Linn said no amount of planning could have guaranteed success, but the exhibit will be much improved by the presence of these items. “The objects will help visitors make an immediate connection with the 1913 climb and turn the figures in the photos into real people.”

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Share the View

Share the View_Square2

It’s been a hundred years since the first ascent of Denali. In that time, thousands of people have tried to reach the summit. If you know what that view looks like and you’re willing to share, send us your photos so we can use them in our special exhibit, Denali Legacy: 100 Years on the Mountain.

Share them on Facebook (/alaskamuseum)
Upload them to Flickr and other social media sites (#DenaliView)
Email them to

Details on our website.

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Start for the Mountain


“Archdeacon Stuck, leaving Fairbanks for Mount Denali” alias McKinley; Rev. C.E. Betticher, C.H. Clegg, Harry Karstens, Walter Harper. Reverend Hope Henry Lumpkin Photographs, UAF-2010-101-26, Archives, University of Alaska Fairbanks

Thursday, March 13, 1913

We got away today at 130, having been held all the morning waiting for the tents.

The “Times” this morning had the whole “story”.  I could keep it from them no longer, but I did not have cause to go down town again.

The heavy snow of Monday and Tuesday is a drawback, but we made pretty good time notwithstanding reaching Chena about 4.  Then we went on to the 12 mile house, though we did not get in until 830.

I am very glad we are started.

— Hudson Stuck

The team leaves Fairbanks by dogsled on this day in 1913. They have been delayed by a 450-mile mercy run with food and medical supplies for the mission at Tanana Crossing. The past few days have been a blur of assembling supplies and firming up the final roster.

Over the next weeks and months, John Fredson, Walter Harper, Harry Karstens, Hudson Stuck, and Robert Tatum will be making the journey that will lead to the first ascent of Denali.

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Legacy Diaries

We’ll be displaying the journals of the four men who made it to the top of Denali together in June 1913. In the last few months, they’ve arrived from all over the country for the museum’s special exhibit, Denali Legacy: 100 Years on the Mountain.

Hudson Stuck’s journals arrived in December. These diaries had beenstuck3 archived by the American Geographical Society since 1922. It was the first time they returned to Alaska in 90 years. Ethnology & History Collection Manager Angela Linn (right) is especially excited about the small journal Stuck brought with him on the ascent. “I’ve been able to read the entries from the larger journal, but the smaller diary karstens_3was never scanned.”

Then at the beginning of January, the tiny diary kept by Harry Karstens (left) arrived from the American Alpine Club library. Karstens went on to become the first superintendent of Mount McKinley National Park (now known as Denali National Park).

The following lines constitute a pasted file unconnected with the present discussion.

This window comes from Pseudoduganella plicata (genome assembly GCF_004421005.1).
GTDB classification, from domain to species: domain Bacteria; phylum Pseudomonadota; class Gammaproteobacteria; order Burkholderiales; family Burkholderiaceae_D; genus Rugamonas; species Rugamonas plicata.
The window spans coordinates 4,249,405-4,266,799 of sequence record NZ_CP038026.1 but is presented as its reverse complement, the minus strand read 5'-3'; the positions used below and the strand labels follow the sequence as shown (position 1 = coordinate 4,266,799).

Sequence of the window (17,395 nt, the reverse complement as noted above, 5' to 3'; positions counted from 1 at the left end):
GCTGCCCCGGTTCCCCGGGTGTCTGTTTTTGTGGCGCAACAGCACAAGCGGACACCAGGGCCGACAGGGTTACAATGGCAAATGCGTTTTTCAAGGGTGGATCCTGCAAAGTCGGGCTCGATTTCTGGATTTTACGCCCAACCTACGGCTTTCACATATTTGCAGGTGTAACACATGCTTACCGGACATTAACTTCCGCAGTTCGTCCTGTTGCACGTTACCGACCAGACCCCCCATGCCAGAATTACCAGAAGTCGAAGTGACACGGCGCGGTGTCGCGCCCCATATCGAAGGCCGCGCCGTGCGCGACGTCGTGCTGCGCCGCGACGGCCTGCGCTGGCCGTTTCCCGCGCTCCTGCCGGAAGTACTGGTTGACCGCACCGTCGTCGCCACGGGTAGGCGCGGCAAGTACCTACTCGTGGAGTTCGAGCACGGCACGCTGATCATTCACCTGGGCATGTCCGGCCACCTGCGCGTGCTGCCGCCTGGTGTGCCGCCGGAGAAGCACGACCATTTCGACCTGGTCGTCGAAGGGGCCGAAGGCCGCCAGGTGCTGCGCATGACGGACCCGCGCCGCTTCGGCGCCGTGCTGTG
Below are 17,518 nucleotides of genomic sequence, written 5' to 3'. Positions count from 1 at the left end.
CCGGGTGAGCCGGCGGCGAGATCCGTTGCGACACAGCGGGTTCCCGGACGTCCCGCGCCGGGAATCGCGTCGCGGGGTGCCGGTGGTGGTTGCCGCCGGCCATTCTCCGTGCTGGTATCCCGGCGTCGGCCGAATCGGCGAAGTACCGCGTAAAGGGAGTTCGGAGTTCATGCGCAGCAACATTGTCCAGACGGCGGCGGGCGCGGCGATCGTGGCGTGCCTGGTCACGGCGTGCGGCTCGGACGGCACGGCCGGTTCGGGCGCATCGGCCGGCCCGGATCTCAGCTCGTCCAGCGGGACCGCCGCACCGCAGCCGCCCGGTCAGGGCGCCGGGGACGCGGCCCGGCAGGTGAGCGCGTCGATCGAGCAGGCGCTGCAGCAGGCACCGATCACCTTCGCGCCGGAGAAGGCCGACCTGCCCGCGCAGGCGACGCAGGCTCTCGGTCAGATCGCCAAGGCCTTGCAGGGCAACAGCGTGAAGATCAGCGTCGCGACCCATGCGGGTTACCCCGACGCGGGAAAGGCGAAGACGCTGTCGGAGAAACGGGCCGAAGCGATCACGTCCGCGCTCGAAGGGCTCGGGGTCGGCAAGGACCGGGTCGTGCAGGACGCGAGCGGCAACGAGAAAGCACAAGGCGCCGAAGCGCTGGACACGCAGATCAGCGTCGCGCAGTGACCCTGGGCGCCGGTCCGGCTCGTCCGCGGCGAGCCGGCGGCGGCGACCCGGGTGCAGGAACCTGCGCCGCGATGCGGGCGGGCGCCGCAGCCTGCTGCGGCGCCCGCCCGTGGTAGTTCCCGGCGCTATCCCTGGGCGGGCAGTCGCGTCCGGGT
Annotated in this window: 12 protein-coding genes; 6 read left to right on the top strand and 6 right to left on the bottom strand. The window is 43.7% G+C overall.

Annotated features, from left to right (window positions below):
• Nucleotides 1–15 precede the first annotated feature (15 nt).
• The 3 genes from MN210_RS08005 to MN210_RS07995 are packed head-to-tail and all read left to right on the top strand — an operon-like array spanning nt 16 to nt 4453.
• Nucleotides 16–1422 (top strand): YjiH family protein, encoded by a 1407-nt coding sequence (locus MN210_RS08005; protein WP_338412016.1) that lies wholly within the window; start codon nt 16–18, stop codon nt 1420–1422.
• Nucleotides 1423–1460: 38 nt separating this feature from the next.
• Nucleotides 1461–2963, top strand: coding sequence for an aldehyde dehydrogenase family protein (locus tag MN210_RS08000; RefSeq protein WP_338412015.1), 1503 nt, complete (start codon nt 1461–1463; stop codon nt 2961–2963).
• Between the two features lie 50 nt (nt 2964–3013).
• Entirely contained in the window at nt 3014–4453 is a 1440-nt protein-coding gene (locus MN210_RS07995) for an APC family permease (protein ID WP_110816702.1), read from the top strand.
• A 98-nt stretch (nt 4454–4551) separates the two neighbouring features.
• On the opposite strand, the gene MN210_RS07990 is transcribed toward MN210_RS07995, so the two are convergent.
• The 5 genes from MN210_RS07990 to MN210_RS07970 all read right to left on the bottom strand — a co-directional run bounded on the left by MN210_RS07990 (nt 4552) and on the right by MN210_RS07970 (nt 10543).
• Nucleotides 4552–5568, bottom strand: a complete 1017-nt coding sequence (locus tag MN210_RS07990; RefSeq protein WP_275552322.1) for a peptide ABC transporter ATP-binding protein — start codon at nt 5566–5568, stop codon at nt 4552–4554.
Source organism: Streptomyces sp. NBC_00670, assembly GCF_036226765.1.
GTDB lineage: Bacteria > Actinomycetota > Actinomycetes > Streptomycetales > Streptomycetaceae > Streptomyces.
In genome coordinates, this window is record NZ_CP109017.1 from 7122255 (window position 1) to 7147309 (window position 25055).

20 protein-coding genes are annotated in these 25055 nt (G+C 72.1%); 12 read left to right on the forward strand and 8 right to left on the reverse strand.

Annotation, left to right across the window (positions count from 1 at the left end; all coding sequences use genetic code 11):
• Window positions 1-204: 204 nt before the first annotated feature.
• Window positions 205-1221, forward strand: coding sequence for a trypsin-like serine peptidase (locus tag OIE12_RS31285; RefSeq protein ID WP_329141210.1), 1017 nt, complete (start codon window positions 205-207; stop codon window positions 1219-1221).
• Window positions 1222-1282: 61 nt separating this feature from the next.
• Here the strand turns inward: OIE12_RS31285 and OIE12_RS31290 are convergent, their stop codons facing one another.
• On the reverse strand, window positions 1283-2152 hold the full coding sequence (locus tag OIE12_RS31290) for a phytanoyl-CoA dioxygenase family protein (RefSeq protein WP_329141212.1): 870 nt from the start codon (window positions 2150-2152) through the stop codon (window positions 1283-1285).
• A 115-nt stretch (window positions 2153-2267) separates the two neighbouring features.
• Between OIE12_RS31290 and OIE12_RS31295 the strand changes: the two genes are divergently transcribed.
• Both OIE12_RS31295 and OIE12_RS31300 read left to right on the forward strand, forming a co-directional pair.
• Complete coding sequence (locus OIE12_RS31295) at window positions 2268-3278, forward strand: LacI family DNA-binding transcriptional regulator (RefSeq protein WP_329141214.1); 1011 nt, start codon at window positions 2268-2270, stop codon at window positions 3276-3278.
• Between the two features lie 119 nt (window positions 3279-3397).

Two more diaries arrived at the end of January. Walter Harper was a young Athabascan man who accompanied Stuck on his many travels. Robert Tatum was an Episcopal missionary from Tennessee who hoped to join the priesthood. They were both proteges of the charismatic Archdeacon Hudson Stuck.

Legacy_Tatum diary_1

“I was ahead all day and was the first ever to set foot on Mt. Denali.” — From the diary Walter Harper dated Saturday, June 7, 1913.


“Today stands a big red letter in my life as our party of four reached the summit of Mount McKinley.” – From the diary of Robert Tatum dated Saturday, June 7, 1913.

Walter Harper’s journal is housed at UAF’s Alaska and Polar Regions archives and Robert Tatum’s is archived at the University of Tennessee, Knoxville.

For the first time since they were written, the diaries are now reunited at the University of Alaska Museum of the North. You can see them in May when the exhibit opens.

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Sharing the Legacy

One of the aspects of my job that I really enjoy, is working on special exhibitions. Finding a topic that has broad appeal and developing a new way to present it to the public. A little over a year ago, our museum started to think about a possible exhibit to commemorate the centennial of the first ascent of Denali’s South Peak (20,327 feet). This 1913 group included Hudson Stuck, the charismatic Archdeacon of the Yukon; soon-to-be first superintendent of Mt. McKinley National Park, Harry P. Karstens; Walter Harper, the athletic, intelligent, and dedicated trail companion of Stuck; and Robert Tatum, postulant for holy orders at the St. Mark’s Mission in Nenana. Joining the group were two young men (each in their mid-teens), John Fredson and Esaias George, also studying at Nenana, who played essential parts in the ascent as well.

1913 crew, from left: Robert Tatum, Esaias George, Harry Karstens, John Fredson, Walter Harper.

It is the exciting story of their ordeal climbing “the great one” that we will tell, in partnership with the Denali National Park staff, during the summer of 2013 in the exhibition Legacy: 100 Years on The Mountain. Narratives taken from the journals of each climber will guide visitors through their journey from Fairbanks, to the peak of the mountain, and back down again. We will also learn about the men, as individuals, and how this event pulled them together as well as drove them apart.

Hudson Stuck with one of his dogs.

As we develop this story, we seek the assistance of our community in identifying potential artifacts associated with these people and their legacies. Anyone with information about items used on the 1913 ascent are asked to contact me or the museum.

I look forward to sharing the stories of these incredible men and the legacies they left behind. Join us this summer for the exciting celebration of this amazing event.

— Angela Linn, Guest Curator